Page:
The faces of Vail Jazz: Tony Gulizia, a long-time educator
The Faces of Vail Jazz
When Tony Gulizia shops for groceries, it’s rare that he’s not recognized by someone who remembers taking his class at Vail Jazz Goes to School. Sometimes he’s accosted by an 11-year-old who he taught earlier that week; sometimes it’s a parent who took his class two decades ago, sometimes it’s a college student from one decade back. At this point, Gulizia’s impact bridges generations.
For the last 21 years, the Nebraska native has imparted musical education to more than 15,000 local students.
“The whole philosophy of the program is to get kids to appreciate jazz music,” said Gulizia, who moved to the Vail Valley from Omaha, Nebraska, 26 years ago and has become an integral part of the area’s cultural tapestry. “Of course, over the years, you get some students who take that appreciation over the edge. My gosh, that’s been one of the highlights of my career, seeing students who started in the program and are now pursuing studies or their own careers in jazz.”
Gulizia has given many children their first glimpse of music, not to mention their first glimmer of passion toward pursuing it. Some of his students have gone on to study jazz in college, land scholarships at schools such as The Juilliard School and have followed his early lead into careers as professional musicians.
Vail Jazz founder Howard Stone hired Gulizia more than two decades ago to head up Vail Jazz Goes to School, a four-part program offered free to every fourth- and fifth-grader in Eagle County. The sessions begin with the basics of jazz, including history and the influence of African rhythms. Students are then introduced to the families of jazz instruments — strings, woodwinds and percussion — and learn about syncopation, improvisation and the 12-bar blues. The program culminates with a concert at the Vilar Performing Arts Center in which Gulizia and fellow mentors perform original songs composed by the students.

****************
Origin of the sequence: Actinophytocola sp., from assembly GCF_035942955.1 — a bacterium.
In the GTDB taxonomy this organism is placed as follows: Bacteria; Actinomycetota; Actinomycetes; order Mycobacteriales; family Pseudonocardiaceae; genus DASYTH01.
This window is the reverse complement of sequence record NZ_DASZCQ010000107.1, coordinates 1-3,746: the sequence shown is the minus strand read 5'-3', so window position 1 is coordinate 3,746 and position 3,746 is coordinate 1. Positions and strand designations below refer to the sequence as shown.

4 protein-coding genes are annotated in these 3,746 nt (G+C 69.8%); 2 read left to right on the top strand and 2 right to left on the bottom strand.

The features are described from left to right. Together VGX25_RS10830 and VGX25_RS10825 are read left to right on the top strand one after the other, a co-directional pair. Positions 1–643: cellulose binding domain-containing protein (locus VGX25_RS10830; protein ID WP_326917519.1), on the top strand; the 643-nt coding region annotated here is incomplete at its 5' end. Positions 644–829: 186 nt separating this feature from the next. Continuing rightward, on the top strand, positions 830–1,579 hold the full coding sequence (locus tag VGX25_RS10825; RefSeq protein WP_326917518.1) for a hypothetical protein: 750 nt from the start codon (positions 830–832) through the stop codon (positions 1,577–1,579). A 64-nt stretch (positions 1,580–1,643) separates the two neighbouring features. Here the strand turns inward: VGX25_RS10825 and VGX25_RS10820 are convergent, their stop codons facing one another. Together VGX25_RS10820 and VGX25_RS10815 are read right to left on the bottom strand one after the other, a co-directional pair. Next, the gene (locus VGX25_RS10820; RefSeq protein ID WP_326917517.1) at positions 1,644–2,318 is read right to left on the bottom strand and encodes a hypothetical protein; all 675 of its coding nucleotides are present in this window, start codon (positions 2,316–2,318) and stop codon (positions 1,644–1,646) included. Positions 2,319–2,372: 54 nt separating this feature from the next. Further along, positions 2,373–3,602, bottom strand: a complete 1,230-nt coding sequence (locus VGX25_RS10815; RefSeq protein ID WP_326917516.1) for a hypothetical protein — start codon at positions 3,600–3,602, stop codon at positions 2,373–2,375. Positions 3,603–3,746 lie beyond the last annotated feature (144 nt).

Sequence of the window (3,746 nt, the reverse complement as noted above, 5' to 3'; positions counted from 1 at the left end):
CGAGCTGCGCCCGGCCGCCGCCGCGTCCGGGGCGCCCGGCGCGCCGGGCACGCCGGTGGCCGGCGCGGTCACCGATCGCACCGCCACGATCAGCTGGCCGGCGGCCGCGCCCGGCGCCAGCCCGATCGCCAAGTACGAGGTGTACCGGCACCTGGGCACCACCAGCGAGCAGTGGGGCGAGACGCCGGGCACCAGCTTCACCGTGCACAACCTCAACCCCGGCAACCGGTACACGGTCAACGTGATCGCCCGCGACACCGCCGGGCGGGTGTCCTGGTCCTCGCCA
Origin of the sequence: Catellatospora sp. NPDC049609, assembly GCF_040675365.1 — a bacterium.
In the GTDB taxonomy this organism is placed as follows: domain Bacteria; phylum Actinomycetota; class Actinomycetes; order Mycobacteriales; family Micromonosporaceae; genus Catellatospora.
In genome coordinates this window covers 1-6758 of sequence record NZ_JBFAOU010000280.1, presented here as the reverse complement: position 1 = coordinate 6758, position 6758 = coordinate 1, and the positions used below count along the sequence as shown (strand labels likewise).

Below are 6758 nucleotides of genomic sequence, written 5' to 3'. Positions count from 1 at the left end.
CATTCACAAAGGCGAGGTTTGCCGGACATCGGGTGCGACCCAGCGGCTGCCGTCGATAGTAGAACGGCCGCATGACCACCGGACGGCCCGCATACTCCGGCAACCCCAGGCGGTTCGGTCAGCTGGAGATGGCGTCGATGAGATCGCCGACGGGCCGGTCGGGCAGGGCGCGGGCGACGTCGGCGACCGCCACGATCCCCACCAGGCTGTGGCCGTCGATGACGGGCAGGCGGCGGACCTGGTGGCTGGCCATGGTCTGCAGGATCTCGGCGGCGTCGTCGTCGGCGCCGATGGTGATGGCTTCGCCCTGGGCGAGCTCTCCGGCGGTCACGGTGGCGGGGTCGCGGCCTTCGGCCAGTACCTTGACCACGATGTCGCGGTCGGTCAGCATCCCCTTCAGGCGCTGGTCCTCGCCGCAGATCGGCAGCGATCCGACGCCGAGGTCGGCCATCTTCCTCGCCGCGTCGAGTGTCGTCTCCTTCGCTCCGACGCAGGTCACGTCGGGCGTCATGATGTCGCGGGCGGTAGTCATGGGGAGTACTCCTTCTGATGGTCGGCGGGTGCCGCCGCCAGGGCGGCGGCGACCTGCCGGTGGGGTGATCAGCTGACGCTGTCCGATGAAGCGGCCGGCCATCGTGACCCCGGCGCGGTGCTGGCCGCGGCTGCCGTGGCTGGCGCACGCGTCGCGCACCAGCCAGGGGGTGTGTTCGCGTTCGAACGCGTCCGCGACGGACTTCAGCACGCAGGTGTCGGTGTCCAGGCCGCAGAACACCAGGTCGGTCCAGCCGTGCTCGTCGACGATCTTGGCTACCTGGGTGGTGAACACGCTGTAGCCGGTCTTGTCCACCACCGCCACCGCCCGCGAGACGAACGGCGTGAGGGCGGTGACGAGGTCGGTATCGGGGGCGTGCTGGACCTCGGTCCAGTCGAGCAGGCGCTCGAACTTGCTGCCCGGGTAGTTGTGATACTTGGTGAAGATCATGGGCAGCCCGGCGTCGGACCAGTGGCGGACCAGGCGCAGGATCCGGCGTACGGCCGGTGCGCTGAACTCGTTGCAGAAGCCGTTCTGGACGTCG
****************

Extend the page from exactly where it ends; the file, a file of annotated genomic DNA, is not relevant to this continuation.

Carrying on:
All classes are hands on and highly engaging, hence the clear memories that students carry years later when they run into Gulizia at City Market.
“We try to make the classes really educational, but also entertaining and enjoyable,” Gulizia said. “It’s amazing to be in Eagle County, a place you wouldn’t immediately think would be such a strong place for jazz education compared to big cities. But to see a class of 80 students at Edwards Elementary, kids who are leaving the classroom and saying, ‘thank you for what you did, I’m going to go home and listen to more jazz’ is really rewarding.”
In addition to Gulizia, the Vail Jazz Goes to School education team is comprised of drummer Joey Gulizia, a starring member of Mannheim Steamroller, Andy Hall on bass, Mike Gurciullo on trumpet and Michael Pujado playing percussion. After nearly two decades of dedicated instruction, beloved Vail Jazz educator and woodwinds specialist Roger Neumann passed away last November.
When he’s not wearing his instructor hat, Tony Gulizia can be found playing piano at various restaurants and bars throughout the valley nearly every day of the week. He performs Tuesdays at The Remedy in the Four Seasons Vail (where he is also a summertime Vail Jazz fixture along with drummer Brian Loftus every Sunday evening), plus several days at The Westin Riverfront Resort & Spa in Avon and is in the midst of his 26th year at Grouse Mountain Grill.
“I definitely have a lot of love for what I do,” Gulizia said. “I love working with people. Music is something very special in anyone’s life, whether you’re an avid or an occasional listener. It literally soothes the soul. It was 26 years ago that I moved here with my wife and kids. Before you knew it, word got around that there’s a new crazy piano guy around. I feel very fortunate that I’ve had such a great run.”
For more information about Vail Jazz, visit http://www.vailjazz.org.
Skiing is now available in Summit County, Underground Sound continues at the Vilar and area businesses are raising money for Breast Cancer Awareness Month.